Stories and Music for Children in Hospital talk & workshop: documentation from the day
In March, Helium, in partnership with Waterford Healing Arts Trust, organised a talk and workshop with artists Caoimhe Conlon (Musician) of MusicAlive and Fiona Dowling (Storyteller) at the WHAT Centre for Arts & Health, Waterford Regional Hospital. Caoimhe and Fiona talked about their recent collaboration together on Scales & Tales – a storytelling and music residency for children at Cork University Hospital – and reflected on their learnings and methods. They then facilitated a workshop based on their devised approach.
Combining Storytelling and Music in a healthcare setting
Caoimhe and Fiona started with a discussion on their experience of bringing Scales & Tales to children and their families at Cork University Hospital. The philosophy behind the cross-artform partnership was inspired by children themselves. Children love storytelling, dance, music, song; they do these things all the time, without ever differentiating between them. These creative outlets, which are part of a child’s everyday existence, should also form part of their hospital stay. Caoimhe gives an example of a little girl who was very upset when they met her in the hospital but who calmed down when she heard the music playing. For Caoimhe, the emotional (the children’s enjoyment) and the social (the sense of community created) are the most important elements. Fiona gives examples of how their collaborative approach worked in practice on the children’s ward and how they continually learned from each other. The ability to adapt to the changing conditions of the hospital environment is a necessity in a project like this. The fact that children and their parents could choose if they wanted to take part was important as so many elements of the hospital setting are beyond the control of the patient. Parents were always invited to pick up an instrument and join in and participation was extended to healthcare staff. Fiona emphasised the need to adapt to different age groups, to find stories that were universal in nature and could be appreciated by older children, and stories especially for the younger ones. The same approach was taken with the music, with Caoimhe playing Lady Gaga and Rihanna tunes for teenagers on the flute.
Fiona Dowling writes about the workshop she and Caoimhe gave on the day:
“We introduced everyone with a musical name game, after which we offered warm-up activities to get the story and music-making muscles ready. The workshop culminated in us teaming up musicians and storytellers and setting them two tasks to get them working together (the first: to work out a musical accompaniment to one of the storyteller’s tales, the second: to find ways of building audience participation into their musical story). Then each team performed for the rest of the group. By the end of the workshop, because of all the discoveries people had made, and all the moments of beauty we had witnessed, everyone was on a high! Trumpet, clarinet, violin and percussions brought humour, depth and poignancy to the stories in ways I never imagined. Stories in turn made us more aware of the personality, quirks, and characters of the different instruments. In one exercise, everybody closed their eyes as instruments were played one at a time, -‘What could this sound be if it was in a story?’ -‘… A secret!’.”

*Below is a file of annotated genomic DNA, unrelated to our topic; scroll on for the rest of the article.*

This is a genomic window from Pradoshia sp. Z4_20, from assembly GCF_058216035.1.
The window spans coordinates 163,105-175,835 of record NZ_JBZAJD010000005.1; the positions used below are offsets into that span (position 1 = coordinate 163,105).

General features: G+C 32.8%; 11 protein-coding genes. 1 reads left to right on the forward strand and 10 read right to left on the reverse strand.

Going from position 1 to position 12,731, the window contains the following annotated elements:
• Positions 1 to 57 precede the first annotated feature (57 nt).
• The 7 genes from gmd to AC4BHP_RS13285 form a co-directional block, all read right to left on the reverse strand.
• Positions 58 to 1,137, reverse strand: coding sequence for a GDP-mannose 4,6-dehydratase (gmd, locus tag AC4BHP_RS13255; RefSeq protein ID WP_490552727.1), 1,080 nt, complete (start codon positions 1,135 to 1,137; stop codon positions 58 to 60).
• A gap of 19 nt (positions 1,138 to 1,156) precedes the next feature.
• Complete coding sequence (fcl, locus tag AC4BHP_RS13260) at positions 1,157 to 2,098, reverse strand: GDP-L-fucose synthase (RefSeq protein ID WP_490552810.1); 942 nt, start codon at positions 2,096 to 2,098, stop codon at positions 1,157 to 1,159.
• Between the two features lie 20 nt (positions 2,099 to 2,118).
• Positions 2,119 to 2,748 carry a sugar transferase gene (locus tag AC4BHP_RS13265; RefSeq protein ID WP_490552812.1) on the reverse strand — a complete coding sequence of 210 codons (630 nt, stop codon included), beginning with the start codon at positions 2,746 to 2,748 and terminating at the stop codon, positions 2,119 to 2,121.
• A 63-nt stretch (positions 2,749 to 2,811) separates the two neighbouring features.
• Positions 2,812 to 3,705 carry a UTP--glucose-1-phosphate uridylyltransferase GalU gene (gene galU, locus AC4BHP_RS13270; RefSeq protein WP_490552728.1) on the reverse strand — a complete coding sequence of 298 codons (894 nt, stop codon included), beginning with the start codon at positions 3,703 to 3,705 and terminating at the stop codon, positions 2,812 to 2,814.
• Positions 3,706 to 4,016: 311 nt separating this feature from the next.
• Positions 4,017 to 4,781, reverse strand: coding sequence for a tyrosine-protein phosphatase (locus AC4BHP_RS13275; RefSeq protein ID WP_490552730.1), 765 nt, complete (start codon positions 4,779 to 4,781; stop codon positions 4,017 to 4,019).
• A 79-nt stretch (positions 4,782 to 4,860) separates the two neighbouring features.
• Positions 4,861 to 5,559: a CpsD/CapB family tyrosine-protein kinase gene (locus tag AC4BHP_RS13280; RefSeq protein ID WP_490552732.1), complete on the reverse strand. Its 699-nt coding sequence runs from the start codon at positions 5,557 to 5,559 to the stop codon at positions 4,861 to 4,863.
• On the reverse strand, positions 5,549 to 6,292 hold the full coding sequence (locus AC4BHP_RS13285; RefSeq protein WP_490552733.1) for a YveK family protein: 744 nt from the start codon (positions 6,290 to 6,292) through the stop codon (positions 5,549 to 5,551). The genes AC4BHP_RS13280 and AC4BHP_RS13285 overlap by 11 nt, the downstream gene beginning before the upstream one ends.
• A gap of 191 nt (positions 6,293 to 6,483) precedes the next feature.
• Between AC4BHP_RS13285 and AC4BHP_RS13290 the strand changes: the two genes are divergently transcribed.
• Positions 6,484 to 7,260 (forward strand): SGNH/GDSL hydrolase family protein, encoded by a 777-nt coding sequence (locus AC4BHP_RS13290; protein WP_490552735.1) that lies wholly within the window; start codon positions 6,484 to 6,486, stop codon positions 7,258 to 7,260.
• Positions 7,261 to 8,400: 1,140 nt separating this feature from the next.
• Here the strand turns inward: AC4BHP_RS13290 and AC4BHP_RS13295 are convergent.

Photographs from the workshop. Photographer Eleonore Nicolas.
Feedback from storytellers & musicians who attended:
“Really enjoyed the workshop. Great insight to what you do and are about. Great to meet people with interests in similar work.Would have liked more time to develop stories more and maybe some constructive criticism even though I know in these circumstances everything is right and welcome. :)”
“Really enjoyed the workshop, particularly the storytelling aspect (which I have no experience of as a musician).”
“Lovely facilitators. Did a lot in 3 hours! Very creative.”
“I have really enjoyed today’s workshop. It’s always great to meet new musicians and other artists. I will definitely use some of the exercises in my own work and I have already got ideas about incorporating stories into music in my work. It was so interesting to work with artists who work with another art-form, this is something I’ve never done before so I really learned alot!”
“Very interesting how both art forms can merge together in such a complimentary manner! The stories were fascinating. I thoroughly enjoyed the day. 🙂 Thanks!”
“More please! 🙂 Great work! Very inspiring! Like improvise”
“I enjoyed very much to involve storytelling with music together. I can see how they can work well together. Each one helps to bring living emotions and images.”
Learn more about Scales & Tales at Cork University Hospital here